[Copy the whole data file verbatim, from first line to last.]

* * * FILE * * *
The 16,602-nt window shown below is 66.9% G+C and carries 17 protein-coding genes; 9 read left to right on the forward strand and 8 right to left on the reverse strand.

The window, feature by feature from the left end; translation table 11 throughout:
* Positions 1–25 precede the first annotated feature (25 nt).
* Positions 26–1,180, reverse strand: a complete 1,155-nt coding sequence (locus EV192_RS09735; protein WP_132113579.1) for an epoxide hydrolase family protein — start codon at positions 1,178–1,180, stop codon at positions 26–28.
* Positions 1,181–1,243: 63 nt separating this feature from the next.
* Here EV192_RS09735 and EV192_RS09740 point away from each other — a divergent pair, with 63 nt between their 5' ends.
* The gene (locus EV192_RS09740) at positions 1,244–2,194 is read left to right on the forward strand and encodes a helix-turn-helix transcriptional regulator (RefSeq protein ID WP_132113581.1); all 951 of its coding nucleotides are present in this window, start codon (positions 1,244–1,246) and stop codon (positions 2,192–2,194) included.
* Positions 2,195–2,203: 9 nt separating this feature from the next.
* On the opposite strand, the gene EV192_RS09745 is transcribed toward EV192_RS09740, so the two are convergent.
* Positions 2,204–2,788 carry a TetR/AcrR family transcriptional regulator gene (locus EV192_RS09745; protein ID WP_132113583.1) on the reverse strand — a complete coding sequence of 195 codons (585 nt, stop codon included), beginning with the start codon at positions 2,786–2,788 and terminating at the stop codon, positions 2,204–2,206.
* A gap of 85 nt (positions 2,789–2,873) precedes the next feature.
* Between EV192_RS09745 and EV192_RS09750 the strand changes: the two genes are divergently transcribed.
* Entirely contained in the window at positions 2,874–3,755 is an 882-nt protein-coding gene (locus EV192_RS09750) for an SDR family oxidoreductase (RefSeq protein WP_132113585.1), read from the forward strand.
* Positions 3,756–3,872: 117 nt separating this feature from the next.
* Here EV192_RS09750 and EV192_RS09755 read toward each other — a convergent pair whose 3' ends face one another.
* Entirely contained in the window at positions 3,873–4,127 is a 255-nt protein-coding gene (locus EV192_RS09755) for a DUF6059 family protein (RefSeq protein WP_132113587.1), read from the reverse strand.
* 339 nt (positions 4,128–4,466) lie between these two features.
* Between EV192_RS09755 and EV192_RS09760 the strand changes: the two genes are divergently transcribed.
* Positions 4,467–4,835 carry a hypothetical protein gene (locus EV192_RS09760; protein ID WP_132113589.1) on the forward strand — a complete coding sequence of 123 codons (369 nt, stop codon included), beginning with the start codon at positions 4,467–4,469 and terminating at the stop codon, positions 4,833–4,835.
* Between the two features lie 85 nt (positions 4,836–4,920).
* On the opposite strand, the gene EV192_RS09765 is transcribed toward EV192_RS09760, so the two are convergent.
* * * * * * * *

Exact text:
The 16,602-nt window shown below is 66.9% G+C and carries 17 protein-coding genes; 9 read left to right on the forward strand and 8 right to left on the reverse strand.

The window, feature by feature from the left end; translation table 11 throughout:
* Positions 1–25 precede the first annotated feature (25 nt).
* Positions 26–1,180, reverse strand: a complete 1,155-nt coding sequence (locus EV192_RS09735; protein WP_132113579.1) for an epoxide hydrolase family protein — start codon at positions 1,178–1,180, stop codon at positions 26–28.
* Positions 1,181–1,243: 63 nt separating this feature from the next.
* Here EV192_RS09735 and EV192_RS09740 point away from each other — a divergent pair, with 63 nt between their 5' ends.
* The gene (locus EV192_RS09740) at positions 1,244–2,194 is read left to right on the forward strand and encodes a helix-turn-helix transcriptional regulator (RefSeq protein ID WP_132113581.1); all 951 of its coding nucleotides are present in this window, start codon (positions 1,244–1,246) and stop codon (positions 2,192–2,194) included.
* Positions 2,195–2,203: 9 nt separating this feature from the next.
* On the opposite strand, the gene EV192_RS09745 is transcribed toward EV192_RS09740, so the two are convergent.
* Positions 2,204–2,788 carry a TetR/AcrR family transcriptional regulator gene (locus EV192_RS09745; protein ID WP_132113583.1) on the reverse strand — a complete coding sequence of 195 codons (585 nt, stop codon included), beginning with the start codon at positions 2,786–2,788 and terminating at the stop codon, positions 2,204–2,206.
* A gap of 85 nt (positions 2,789–2,873) precedes the next feature.
* Between EV192_RS09745 and EV192_RS09750 the strand changes: the two genes are divergently transcribed.
* Entirely contained in the window at positions 2,874–3,755 is an 882-nt protein-coding gene (locus EV192_RS09750) for an SDR family oxidoreductase (RefSeq protein WP_132113585.1), read from the forward strand.
* Positions 3,756–3,872: 117 nt separating this feature from the next.
* Here EV192_RS09750 and EV192_RS09755 read toward each other — a convergent pair whose 3' ends face one another.
* Entirely contained in the window at positions 3,873–4,127 is a 255-nt protein-coding gene (locus EV192_RS09755) for a DUF6059 family protein (RefSeq protein WP_132113587.1), read from the reverse strand.
* 339 nt (positions 4,128–4,466) lie between these two features.
* Between EV192_RS09755 and EV192_RS09760 the strand changes: the two genes are divergently transcribed.
* Positions 4,467–4,835 carry a hypothetical protein gene (locus EV192_RS09760; protein ID WP_132113589.1) on the forward strand — a complete coding sequence of 123 codons (369 nt, stop codon included), beginning with the start codon at positions 4,467–4,469 and terminating at the stop codon, positions 4,833–4,835.
* Between the two features lie 85 nt (positions 4,836–4,920).
* On the opposite strand, the gene EV192_RS09765 is transcribed toward EV192_RS09760, so the two are convergent.